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Cool idea, doubtless interesting, enjoyable, but the phrases are not common slang always and partly with errors
on August 29, 2011
I am German, (and moreover 40+). As we Germans take everything very serious, here is my philological review of this important book:
Being a German (did I mention that already?) I can recommend this book without concerns to Germans to learn "Dirty (American at least) English" - seriously !
The other way round it is more tricky. You will learn much about German language without doubt, but many of the used phrases are not 100% correct or not really common or are out of a certain joke and what is meant, could be understood only, if the person knows that joke or you tell him/here the joke before..
"Schnitzelkind" cannot be commonly understood, you need to know the mentioned joke/explanation before.
Of course many words and phrases fit well, and are commonly known, for example "Grufti", "dicke Freunde", "quatschen", "Das ist g#il."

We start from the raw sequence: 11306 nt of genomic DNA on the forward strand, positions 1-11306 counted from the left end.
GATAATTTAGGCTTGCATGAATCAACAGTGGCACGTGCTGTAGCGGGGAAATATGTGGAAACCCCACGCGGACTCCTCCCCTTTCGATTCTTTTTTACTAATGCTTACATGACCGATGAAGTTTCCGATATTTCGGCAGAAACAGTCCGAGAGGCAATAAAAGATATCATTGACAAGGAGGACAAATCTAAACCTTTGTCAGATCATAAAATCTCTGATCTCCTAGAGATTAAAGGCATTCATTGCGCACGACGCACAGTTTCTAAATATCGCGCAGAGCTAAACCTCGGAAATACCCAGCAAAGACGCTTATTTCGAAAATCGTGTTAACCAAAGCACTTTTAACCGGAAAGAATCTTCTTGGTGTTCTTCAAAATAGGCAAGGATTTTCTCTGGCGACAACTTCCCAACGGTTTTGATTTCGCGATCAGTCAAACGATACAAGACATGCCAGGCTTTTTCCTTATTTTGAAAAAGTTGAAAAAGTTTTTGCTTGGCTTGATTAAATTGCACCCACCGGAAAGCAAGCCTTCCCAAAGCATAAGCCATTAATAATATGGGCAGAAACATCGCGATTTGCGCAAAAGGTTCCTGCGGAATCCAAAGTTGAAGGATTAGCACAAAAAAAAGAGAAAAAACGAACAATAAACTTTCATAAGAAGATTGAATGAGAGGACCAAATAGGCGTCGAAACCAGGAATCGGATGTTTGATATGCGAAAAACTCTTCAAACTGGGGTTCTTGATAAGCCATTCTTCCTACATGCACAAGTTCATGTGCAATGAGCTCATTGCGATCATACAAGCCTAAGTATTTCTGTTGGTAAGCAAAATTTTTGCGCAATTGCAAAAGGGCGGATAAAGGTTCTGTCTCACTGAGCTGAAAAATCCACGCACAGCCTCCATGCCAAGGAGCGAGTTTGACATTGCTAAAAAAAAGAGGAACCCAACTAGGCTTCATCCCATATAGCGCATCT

"K#ckvogel" can be good understood as an insult but is not a common word, it's more a word creation.
"Eiweisstorsten" for a man having muscles, is difficult to understand and not at all a common word.
"Tussistempel" for a common tattoo which girls are used to have at the back at a certain place, is a wrong word nearly nobody would understand- "#rschgeweih" is the correct one for that.
"Hol mir mal ne Flasche Bier" is not a question, but an order.
"srz" as a German phrase used in a chat as a replacement for the English "sry" (sorry), was new to me. It may be a good joke in the hacker community knowing details about German keyboards, but it is surely not commonly understood. I laughed after understanding it (after 12 minutes and 8 s or so), but others may not get it at all... ;-)
And so on...
The author is far from native tongue (as my English here, srz for that).
At the best pages, there is even cultural critizism in place ("We have been having ##x for weeks now, don't you think we should use 'Du' ").
So, you learn much about German, but if you want to use one of the phrases, I recommend asking a native German speaker before. Or at least google the word.
But, maybe, if you want to get in contact with a German girl, it is more "charming" ('Ist der süüüß!') to talk slightly broken German ? Dunno. Then this book is perfect. But don't ask her, if her t#ts were a birthday present. That advice from my side... ;-)